The existence of powerful international bodies and their frequent interaction with world stage politicians, is the main structural reason that enables global capitalism today to somehow keep its head above water in an otherwise lost game.
[May 29, 2015] – All over the world, experts and laypeople alike are increasingly wondering about the apparent resilience of global capitalism. Against all odds it is still in existence, a coherent worldwide moneymaking machinery for the benefit of the 0.1% at the cost of the welfare and survival of the 99.9%.
So why doesn’t global capitalism go the same way as communism and join all other useless systems of the past in the junk yard of history?
Perhaps the most obvious factor responsible for keeping global capitalism alive is that this is not 1929 when international capitalism was most prone to the natural ups-and-downs of speculative stock exchange markets.
International regulatory bodies were then mostly political. At world summits political issues remained prominent, while economic policy was still deemed to be a national concern. Today, it seems to be the other way around; economic and monetary policy dominates the world scene.
Whereas a few decades ago the world's financial elite used to meet annually, in Davos, meetings between significant financial policy makers from all over the world are now more frequent and held on a needs basis. For instance, at the time of writing this piece, world finance ministers happen to be having another meet, this time in Dresden, Germany.
The first global financial initiative was probably the 1944 Bretton Woods conference where the ground-rules for commercial and financial relations among the world's major industrial states were established. Bretton Woods established the International Monetary Fund (IMF) and the International Bank for Reconstruction and Development (IBRD), the forerunner to the present World Bank Group.
Among other important international bodies today we find the WTO, the EU with its Central Bank, and regional bodies for economic cooperation on all continents, such as NAFTA (North America), SELA (Latin America), AEC (Africa), APEC (Asian-Pacific), etc.
The Institute of International Finance (IIF) is one international organisation that deserves special mention. It is a global association of 550 big banks, insurance companies, central banks, pension funds, and other types of financial institutions. The mission of IIF is "to support our members in prudently managing risks and to advocate for regulatory, financial, and economic policies that are in the broad interest of our members and that foster global financial stability and sustainable economic growth," according to iif.com.
The existence of these particular international bodies, and their frequent interaction with world stage politicians, is the main structural reason that enables global capitalism to somehow keep its head above water in an otherwise lost game.
Add to this the numerous human frailties among “the 99.9%,” such as an insufficient sense of responsibility, poor factual knowledge due to the persuasive power of commercial media, overwhelmed by fear of the apparent powers of the status quo, etc., and the reasons for the continuation of the present exploitative system become even clearer.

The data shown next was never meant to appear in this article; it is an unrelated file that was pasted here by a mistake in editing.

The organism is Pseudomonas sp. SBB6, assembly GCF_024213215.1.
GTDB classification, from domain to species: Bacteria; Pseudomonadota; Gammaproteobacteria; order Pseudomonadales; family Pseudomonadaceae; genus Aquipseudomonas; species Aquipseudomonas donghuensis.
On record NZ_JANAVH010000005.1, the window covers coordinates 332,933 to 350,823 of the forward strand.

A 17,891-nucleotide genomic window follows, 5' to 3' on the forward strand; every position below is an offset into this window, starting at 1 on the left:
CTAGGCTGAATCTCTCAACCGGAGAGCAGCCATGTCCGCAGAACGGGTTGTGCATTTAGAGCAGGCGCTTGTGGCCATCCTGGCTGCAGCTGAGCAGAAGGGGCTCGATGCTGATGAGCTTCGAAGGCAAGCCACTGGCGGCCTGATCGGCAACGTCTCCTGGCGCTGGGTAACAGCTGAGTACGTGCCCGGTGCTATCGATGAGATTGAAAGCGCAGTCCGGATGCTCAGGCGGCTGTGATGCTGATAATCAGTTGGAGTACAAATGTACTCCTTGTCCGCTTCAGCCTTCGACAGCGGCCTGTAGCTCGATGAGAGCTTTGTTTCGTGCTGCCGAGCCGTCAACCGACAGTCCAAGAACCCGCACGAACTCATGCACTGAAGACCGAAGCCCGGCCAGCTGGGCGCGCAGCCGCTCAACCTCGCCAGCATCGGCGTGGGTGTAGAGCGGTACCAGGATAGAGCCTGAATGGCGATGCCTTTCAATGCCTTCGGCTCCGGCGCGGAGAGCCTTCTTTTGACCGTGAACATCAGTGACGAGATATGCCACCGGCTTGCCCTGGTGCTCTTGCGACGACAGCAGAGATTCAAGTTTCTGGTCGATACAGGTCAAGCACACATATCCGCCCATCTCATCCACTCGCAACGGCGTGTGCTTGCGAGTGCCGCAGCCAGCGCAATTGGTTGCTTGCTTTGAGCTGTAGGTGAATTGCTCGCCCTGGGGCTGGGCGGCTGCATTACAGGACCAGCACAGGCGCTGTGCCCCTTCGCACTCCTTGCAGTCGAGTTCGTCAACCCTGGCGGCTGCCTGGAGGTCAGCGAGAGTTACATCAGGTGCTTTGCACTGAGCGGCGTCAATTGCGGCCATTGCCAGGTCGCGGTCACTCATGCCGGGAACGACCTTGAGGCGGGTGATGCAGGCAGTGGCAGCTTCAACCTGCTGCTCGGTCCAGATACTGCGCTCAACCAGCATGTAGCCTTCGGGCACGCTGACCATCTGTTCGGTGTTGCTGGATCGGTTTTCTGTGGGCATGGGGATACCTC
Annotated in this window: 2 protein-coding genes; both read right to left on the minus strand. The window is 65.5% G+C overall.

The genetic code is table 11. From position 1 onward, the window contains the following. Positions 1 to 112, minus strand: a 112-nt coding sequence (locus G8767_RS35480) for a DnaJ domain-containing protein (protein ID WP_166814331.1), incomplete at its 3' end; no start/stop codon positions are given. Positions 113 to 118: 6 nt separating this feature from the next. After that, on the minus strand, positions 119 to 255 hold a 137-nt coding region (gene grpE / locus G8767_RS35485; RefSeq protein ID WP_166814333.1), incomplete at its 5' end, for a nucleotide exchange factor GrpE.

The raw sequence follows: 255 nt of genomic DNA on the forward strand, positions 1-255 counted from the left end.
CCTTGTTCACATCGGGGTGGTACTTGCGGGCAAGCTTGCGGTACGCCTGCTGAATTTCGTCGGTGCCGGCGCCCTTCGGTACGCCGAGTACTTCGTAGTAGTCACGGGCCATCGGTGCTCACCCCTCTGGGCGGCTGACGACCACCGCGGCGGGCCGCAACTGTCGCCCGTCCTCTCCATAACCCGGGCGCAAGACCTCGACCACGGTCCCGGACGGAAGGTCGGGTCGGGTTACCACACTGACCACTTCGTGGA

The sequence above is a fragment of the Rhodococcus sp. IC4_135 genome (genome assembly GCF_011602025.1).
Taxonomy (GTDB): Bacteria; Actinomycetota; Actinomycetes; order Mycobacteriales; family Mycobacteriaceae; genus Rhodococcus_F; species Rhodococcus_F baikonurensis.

It is only a question of time however. Even if the structural and oppressive powers of capitalism are multiplied a hundred times, the fact remains that the basic fault line of the system remains as catastrophic as ever: There is not enough for even a single person’s greed, we just have to cooperate and capitalism is not the system for doing so.
In 1987 P.R Sarkar gave his landmark discourse on Economic Dynamics, wherein he foresaw "the inevitable downfall of both capitalism and communism.” Later that night he was asked how long it would take for that to happen. Sarkar replied that the fall of communism was at hand, whereas the fall of capitalism would take just a little longer. He remarked that capitalism was a much older and therefore more entrenched system than communism. Sarkar also touched on the factors outlined above, that the capitalism of today is better equipped to handle a deep crisis than it was back in 1929.
Sarkar then made an undulating motion with his hand indicating several ups-and-downs, and commented that the fate of capitalism would vacillate like that for some time, until at one point, he said, “it will go down and only down and so far down that no one will see where capitalism went and it will never return.”
A severe stage
In the above mentioned discourse, Sarkar pointed out that when society's capital is concentrated in the hands of a few, the majority of people are exploited by a handful of people. When the exploitation enters a severe stage, a serious explosion takes place. "This explosion is known as a depression in the economic world. The concentration of wealth and particularly the concentration in the value of wealth is the fundamental cause of a depression," Sarkar elucidated.
He added, that when capitalists discover that their investments no longer yield expected profits, "then they stop rolling the money. This keeps the money immobile or inert in various ways. As the money does not roll, there is no investment, no production, no income and hence no purchasing power, and the situation becomes so dangerous that there are few buyers to buy the commodities," Sarkar concluded.
By Trond Øverland